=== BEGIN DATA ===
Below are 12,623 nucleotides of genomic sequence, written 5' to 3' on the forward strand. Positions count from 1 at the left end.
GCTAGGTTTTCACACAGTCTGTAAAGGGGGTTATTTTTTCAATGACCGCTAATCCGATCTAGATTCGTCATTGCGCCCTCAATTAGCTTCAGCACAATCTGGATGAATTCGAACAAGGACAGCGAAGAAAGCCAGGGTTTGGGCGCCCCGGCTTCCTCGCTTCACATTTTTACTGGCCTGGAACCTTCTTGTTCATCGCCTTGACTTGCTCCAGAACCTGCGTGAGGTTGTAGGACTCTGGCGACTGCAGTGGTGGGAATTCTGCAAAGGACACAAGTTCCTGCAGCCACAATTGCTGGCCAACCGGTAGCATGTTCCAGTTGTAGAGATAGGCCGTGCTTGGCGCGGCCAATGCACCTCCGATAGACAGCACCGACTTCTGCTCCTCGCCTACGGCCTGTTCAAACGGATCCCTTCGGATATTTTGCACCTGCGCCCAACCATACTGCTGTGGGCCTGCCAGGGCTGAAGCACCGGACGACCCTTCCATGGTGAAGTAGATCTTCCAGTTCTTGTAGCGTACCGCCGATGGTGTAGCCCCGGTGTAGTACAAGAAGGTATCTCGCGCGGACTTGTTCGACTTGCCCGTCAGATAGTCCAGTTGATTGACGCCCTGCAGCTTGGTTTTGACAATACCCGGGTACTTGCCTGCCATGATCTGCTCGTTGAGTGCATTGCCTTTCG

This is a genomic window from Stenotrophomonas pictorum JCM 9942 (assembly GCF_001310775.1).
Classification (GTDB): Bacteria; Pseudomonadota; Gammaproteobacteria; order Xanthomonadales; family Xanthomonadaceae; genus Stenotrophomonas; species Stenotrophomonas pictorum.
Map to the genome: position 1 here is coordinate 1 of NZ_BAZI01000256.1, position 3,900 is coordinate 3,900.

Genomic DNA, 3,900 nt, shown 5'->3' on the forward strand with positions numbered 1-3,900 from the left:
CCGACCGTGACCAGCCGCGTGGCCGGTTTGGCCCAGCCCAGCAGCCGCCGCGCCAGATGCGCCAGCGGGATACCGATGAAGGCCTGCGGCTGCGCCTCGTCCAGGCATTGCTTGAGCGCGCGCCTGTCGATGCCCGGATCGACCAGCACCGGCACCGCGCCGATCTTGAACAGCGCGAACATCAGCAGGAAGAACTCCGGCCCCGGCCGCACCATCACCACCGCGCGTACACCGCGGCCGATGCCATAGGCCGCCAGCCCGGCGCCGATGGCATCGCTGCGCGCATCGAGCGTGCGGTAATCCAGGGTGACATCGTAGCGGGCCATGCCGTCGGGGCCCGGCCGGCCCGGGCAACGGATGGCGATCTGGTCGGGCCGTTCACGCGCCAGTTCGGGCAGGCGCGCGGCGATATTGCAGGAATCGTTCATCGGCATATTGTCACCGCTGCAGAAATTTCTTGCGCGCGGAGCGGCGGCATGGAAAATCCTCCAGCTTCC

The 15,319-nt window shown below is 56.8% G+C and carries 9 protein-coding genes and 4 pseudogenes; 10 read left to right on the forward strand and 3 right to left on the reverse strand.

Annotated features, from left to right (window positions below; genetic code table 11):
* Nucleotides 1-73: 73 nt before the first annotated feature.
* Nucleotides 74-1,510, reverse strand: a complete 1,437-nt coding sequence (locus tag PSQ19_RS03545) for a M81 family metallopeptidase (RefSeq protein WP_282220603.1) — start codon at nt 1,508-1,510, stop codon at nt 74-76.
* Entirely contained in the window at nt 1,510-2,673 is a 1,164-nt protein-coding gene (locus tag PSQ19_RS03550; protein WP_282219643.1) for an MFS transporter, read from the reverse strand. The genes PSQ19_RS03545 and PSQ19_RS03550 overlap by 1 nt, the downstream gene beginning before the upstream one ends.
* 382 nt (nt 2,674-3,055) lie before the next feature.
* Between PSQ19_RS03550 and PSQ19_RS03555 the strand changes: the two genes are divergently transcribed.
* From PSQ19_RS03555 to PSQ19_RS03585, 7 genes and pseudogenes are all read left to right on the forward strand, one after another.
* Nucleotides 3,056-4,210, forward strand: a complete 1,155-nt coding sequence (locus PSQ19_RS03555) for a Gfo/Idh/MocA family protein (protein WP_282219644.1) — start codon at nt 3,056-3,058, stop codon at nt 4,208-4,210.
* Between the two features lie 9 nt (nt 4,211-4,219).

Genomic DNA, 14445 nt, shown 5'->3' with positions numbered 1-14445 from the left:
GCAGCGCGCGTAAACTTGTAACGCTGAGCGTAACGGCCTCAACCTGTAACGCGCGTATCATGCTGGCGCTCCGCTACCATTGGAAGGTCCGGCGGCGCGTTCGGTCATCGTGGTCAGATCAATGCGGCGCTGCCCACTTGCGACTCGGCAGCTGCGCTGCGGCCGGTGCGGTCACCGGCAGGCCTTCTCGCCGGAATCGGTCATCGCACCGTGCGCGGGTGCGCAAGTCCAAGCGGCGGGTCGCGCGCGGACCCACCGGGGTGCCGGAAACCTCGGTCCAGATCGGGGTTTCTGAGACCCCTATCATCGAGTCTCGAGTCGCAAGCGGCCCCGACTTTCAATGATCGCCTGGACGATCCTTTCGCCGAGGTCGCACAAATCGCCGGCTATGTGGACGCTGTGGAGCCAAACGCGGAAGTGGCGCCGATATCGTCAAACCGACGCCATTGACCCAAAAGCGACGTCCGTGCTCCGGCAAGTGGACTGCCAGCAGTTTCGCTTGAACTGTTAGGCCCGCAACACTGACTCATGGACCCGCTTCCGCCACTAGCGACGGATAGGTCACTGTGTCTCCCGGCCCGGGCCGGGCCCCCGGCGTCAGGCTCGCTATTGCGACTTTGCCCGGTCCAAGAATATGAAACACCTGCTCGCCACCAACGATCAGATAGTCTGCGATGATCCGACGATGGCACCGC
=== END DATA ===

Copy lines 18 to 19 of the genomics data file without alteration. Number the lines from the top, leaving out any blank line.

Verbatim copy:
Genomic DNA, 14445 nt, shown 5'->3' with positions numbered 1-14445 from the left:
GCAGCGCGCGTAAACTTGTAACGCTGAGCGTAACGGCCTCAACCTGTAACGCGCGTATCATGCTGGCGCTCCGCTACCATTGGAAGGTCCGGCGGCGCGTTCGGTCATCGTGGTCAGATCAATGCGGCGCTGCCCACTTGCGACTCGGCAGCTGCGCTGCGGCCGGTGCGGTCACCGGCAGGCCTTCTCGCCGGAATCGGTCATCGCACCGTGCGCGGGTGCGCAAGTCCAAGCGGCGGGTCGCGCGCGGACCCACCGGGGTGCCGGAAACCTCGGTCCAGATCGGGGTTTCTGAGACCCCTATCATCGAGTCTCGAGTCGCAAGCGGCCCCGACTTTCAATGATCGCCTGGACGATCCTTTCGCCGAGGTCGCACAAATCGCCGGCTATGTGGACGCTGTGGAGCCAAACGCGGAAGTGGCGCCGATATCGTCAAACCGACGCCATTGACCCAAAAGCGACGTCCGTGCTCCGGCAAGTGGACTGCCAGCAGTTTCGCTTGAACTGTTAGGCCCGCAACACTGACTCATGGACCCGCTTCCGCCACTAGCGACGGATAGGTCACTGTGTCTCCCGGCCCGGGCCGGGCCCCCGGCGTCAGGCTCGCTATTGCGACTTTGCCCGGTCCAAGAATATGAAACACCTGCTCGCCACCAACGATCAGATAGTCTGCGATGATCCGACGATGGCACCGC